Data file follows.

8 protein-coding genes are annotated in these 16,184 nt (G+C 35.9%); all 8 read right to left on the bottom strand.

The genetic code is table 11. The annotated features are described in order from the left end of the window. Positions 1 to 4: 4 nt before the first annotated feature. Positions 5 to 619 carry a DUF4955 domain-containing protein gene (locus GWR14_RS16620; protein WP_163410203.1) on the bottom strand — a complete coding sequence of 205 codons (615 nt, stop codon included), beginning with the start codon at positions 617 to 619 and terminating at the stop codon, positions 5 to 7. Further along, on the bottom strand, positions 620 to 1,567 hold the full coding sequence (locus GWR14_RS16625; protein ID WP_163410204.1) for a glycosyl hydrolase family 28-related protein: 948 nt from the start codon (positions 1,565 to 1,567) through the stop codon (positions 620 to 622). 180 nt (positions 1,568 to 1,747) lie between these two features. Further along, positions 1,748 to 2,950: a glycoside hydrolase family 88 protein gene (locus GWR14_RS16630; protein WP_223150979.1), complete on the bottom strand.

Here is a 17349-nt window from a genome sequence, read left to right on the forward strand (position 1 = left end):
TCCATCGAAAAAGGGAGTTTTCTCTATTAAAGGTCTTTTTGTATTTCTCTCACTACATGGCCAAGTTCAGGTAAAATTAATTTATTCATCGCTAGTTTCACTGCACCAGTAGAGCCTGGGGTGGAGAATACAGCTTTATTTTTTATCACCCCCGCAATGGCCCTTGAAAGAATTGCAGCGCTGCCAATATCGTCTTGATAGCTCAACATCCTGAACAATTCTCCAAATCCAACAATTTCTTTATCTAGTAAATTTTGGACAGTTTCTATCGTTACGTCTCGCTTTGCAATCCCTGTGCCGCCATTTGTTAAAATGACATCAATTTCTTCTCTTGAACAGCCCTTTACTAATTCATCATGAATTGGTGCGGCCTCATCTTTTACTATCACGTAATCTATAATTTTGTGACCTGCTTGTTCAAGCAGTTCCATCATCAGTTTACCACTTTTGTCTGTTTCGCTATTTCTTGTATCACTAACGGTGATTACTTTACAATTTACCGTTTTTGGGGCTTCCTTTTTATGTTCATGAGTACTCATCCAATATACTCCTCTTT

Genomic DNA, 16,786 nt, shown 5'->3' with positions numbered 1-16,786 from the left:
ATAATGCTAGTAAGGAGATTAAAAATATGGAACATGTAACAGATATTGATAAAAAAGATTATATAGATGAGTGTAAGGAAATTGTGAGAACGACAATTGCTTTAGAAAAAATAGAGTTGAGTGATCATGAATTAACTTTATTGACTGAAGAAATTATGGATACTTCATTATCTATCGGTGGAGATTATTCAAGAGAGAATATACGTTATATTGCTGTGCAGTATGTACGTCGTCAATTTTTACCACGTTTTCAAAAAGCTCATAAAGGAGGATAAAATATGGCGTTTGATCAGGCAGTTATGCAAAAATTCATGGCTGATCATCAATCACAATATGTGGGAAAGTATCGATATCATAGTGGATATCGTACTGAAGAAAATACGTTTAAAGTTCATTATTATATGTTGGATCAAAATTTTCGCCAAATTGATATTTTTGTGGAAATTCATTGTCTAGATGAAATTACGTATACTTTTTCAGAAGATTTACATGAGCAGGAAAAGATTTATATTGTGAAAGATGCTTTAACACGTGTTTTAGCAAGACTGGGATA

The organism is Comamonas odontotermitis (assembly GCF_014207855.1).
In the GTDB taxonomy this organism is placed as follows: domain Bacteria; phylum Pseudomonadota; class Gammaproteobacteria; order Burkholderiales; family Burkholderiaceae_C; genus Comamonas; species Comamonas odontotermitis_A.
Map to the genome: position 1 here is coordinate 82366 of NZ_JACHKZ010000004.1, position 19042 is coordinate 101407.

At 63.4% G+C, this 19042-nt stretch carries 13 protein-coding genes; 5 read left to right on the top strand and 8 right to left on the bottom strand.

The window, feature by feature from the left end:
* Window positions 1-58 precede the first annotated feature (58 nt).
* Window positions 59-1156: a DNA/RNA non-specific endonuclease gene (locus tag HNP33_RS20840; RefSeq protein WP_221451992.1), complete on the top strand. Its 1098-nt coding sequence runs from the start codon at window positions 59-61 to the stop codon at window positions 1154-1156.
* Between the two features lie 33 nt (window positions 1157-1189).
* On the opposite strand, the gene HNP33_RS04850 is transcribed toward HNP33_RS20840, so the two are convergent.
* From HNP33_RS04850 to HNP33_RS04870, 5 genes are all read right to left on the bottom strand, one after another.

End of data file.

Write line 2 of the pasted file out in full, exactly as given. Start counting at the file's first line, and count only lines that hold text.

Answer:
The genetic code is table 11. The annotated features are described in order from the left end of the window. Positions 1 to 4: 4 nt before the first annotated feature. Positions 5 to 619 carry a DUF4955 domain-containing protein gene (locus GWR14_RS16620; protein WP_163410203.1) on the bottom strand — a complete coding sequence of 205 codons (615 nt, stop codon included), beginning with the start codon at positions 617 to 619 and terminating at the stop codon, positions 5 to 7. Further along, on the bottom strand, positions 620 to 1,567 hold the full coding sequence (locus GWR14_RS16625; protein ID WP_163410204.1) for a glycosyl hydrolase family 28-related protein: 948 nt from the start codon (positions 1,565 to 1,567) through the stop codon (positions 620 to 622). 180 nt (positions 1,568 to 1,747) lie between these two features. Further along, positions 1,748 to 2,950: a glycoside hydrolase family 88 protein gene (locus GWR14_RS16630; protein WP_223150979.1), complete on the bottom strand.